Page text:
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Lean management is about paying attention to detail

Søren Pommer
Last updated on 10/04/2024

There is a saying that “the devil is in the detail.” It is indeed the detail that often makes the difference. It’s the detail that is the hard part. Lean management success comes from attention to all the little details that make move things forward. Too much time is spent “strategizing” and too little is spent actually making things work.

The best companies are almost anal

Countless companies set out to produce the best search engine or the best phone. Google and Apple managed to combine good ideas, bright people and extreme attention to detail. They handle the complexity of their products, so the rest of us don’t have to.

A friend of mine used to work as a designer for Apple in California and he told me stories of how people there were obsessed with detail. It took a meeting of VPs from design, marketing and product development to sign off on a simple error screen in an application. The engineer sounds like a marketing person, the marketing person talks like a designer and the designer just shuts up, since they are way beyond form and function. The air is dense with detail. In Philips, where I used to work, no VP with any self-respect would degrade himself to deal with this kind of detail.

Attention to detail is about caring about your work  

Another friend of mine has a one-man communications agency. He left a large agency and managed to bring along a small project from a global brand. He is now getting all of the global brand’s Danish business. His trick? There is no trick, no foul play or inflated promises. He is simply there for them at any time and he is personally on top of all the little details that constitute PR work. In the large agency, all hours were spent coordinating between executives, account manager and PR consultants. The client simply grew weary of the absence of substantial work completion.

His business is not scalable, of course, but it shows that attention to detail beats size hands down when it comes to creating a great customer experience.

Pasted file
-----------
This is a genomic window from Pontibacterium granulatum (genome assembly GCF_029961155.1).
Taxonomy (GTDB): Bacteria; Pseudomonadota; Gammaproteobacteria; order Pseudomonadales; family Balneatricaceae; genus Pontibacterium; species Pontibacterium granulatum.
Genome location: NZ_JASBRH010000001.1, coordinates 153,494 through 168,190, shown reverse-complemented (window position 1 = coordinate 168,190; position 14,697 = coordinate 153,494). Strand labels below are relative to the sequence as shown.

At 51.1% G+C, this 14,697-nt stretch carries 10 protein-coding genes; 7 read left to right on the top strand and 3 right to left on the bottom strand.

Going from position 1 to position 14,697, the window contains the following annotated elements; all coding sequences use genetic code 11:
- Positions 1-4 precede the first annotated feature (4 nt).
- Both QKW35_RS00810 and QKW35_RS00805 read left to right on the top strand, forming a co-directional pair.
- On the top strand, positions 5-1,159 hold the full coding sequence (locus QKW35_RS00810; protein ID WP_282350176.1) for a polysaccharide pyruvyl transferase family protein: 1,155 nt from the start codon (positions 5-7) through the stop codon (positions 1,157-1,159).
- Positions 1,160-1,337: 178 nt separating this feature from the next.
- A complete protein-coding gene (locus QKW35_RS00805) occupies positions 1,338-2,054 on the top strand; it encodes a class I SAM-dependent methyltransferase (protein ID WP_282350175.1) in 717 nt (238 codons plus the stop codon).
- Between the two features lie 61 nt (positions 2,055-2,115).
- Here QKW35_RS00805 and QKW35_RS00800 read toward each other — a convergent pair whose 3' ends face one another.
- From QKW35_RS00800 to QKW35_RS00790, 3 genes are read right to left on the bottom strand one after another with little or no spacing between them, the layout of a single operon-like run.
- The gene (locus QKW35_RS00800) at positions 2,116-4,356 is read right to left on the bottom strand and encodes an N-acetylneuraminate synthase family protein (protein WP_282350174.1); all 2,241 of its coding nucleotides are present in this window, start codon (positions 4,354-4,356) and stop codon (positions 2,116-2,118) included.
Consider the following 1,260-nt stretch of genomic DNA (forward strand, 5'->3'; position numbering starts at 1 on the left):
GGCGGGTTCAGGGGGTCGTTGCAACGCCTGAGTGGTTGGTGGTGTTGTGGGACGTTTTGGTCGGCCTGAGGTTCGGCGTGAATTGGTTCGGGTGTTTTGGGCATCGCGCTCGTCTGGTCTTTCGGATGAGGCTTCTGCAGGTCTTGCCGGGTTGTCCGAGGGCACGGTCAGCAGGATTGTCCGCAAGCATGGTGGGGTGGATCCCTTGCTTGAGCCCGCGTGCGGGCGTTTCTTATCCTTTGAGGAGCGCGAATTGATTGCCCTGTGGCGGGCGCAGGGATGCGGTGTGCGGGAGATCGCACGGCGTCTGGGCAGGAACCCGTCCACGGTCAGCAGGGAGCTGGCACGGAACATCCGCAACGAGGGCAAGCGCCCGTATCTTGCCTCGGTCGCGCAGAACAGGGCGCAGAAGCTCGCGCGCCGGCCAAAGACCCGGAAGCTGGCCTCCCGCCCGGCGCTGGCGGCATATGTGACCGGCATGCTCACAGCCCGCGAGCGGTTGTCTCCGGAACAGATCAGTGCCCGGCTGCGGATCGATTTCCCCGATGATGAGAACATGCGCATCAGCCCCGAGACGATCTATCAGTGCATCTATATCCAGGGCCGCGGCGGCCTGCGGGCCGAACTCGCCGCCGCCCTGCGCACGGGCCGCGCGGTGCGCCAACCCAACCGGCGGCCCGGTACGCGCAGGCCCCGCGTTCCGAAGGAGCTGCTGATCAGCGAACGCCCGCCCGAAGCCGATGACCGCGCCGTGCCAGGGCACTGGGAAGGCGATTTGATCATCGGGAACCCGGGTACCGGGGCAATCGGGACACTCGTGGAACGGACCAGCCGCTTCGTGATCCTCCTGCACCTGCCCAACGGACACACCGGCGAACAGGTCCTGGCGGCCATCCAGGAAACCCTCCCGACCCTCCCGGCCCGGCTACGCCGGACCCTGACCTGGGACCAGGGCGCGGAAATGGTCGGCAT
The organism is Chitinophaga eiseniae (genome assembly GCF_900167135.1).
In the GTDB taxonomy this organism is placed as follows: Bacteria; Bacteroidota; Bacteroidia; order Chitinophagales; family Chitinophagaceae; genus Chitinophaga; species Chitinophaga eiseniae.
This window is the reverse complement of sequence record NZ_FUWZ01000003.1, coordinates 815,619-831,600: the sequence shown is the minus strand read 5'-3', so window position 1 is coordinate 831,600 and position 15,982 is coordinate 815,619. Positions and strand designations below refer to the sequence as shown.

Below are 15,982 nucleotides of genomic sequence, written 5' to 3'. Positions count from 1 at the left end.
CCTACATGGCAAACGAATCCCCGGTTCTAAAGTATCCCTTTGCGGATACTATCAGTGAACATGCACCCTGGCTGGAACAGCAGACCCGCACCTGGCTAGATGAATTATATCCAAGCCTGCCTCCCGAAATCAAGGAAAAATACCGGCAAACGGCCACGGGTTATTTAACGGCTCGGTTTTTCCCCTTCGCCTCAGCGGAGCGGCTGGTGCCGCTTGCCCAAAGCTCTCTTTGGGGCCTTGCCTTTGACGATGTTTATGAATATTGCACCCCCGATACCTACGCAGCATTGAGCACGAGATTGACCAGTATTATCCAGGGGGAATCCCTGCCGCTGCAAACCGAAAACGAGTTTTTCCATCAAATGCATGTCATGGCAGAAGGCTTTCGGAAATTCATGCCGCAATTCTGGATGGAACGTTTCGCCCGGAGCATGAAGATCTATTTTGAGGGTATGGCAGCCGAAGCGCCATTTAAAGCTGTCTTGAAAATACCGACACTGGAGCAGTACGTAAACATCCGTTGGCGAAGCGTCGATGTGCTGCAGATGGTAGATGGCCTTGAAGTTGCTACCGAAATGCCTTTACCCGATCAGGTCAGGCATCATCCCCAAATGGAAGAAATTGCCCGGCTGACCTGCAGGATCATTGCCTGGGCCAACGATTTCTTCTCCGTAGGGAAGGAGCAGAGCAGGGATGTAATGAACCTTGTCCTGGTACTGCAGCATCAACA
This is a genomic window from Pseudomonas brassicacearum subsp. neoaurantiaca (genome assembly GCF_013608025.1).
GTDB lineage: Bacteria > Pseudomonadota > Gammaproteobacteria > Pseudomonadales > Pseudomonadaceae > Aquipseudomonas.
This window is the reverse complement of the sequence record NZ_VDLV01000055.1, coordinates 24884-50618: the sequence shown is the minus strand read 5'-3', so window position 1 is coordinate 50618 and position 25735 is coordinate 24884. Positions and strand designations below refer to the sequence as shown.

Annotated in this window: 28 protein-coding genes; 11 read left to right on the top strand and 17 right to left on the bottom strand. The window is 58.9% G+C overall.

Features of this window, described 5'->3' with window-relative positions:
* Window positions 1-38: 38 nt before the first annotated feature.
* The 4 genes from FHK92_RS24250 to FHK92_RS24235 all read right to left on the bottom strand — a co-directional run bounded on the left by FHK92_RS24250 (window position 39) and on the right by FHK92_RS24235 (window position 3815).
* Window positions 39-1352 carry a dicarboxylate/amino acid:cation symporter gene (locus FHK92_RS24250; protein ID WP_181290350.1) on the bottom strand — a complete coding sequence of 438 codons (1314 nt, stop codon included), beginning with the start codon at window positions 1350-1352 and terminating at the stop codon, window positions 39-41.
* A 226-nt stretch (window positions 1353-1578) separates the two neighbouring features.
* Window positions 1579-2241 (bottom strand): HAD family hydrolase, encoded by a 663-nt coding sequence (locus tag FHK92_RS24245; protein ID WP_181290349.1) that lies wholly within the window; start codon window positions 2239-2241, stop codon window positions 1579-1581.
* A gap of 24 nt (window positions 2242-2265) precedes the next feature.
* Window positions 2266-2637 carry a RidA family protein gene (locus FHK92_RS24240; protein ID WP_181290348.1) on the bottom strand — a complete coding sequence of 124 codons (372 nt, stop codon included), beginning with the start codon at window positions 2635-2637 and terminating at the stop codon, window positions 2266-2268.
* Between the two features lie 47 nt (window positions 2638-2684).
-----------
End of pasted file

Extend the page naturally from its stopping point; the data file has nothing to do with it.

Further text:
When meetings get in the way of work

Studies show that managers in today’s large companies on average spend half their working time in meetings. This is not a problem in itself. If meetings have a clear objective, receive proper management, and lead to sound decisions backed by all participants, they can be highly productive. Most often this is not the case. Meetings become endless exchanges of information and viewpoints.

The rhetorically strong and very verbal employees love this playing field since they can seize the initiative and present themselves as leaders. This issue wouldn’t persist if their initiative extended beyond the meeting environment, which is typically where the actual work occurs. That’s the time when reality hits them. To make even small changes inside large organisations you need the stamina of the tortoise rather than the sprint of the hare. That’s the time when they drop the change and sprint to the next meeting.

When the rhetorically strong seize initiative in meetings then they risk crowding out the quieter types. The quiet team roles are often the ones that can handle the detail that will get work done. When they are not involved then progress suffers. Many leaders are, of course, smart enough to understand this diversity and orchestrate that information is passed on to the quiet types without too much loss of meaning. The problem is that many leaders do not understand this challenge. Unconsciously they develop a culture where the ”speakers” are invited into decision-making, while the “doers” don’t show up. Either the doors are not invited, or they, as Gilbert once put it, “avoid spending time in meetings with time-wasting morons.”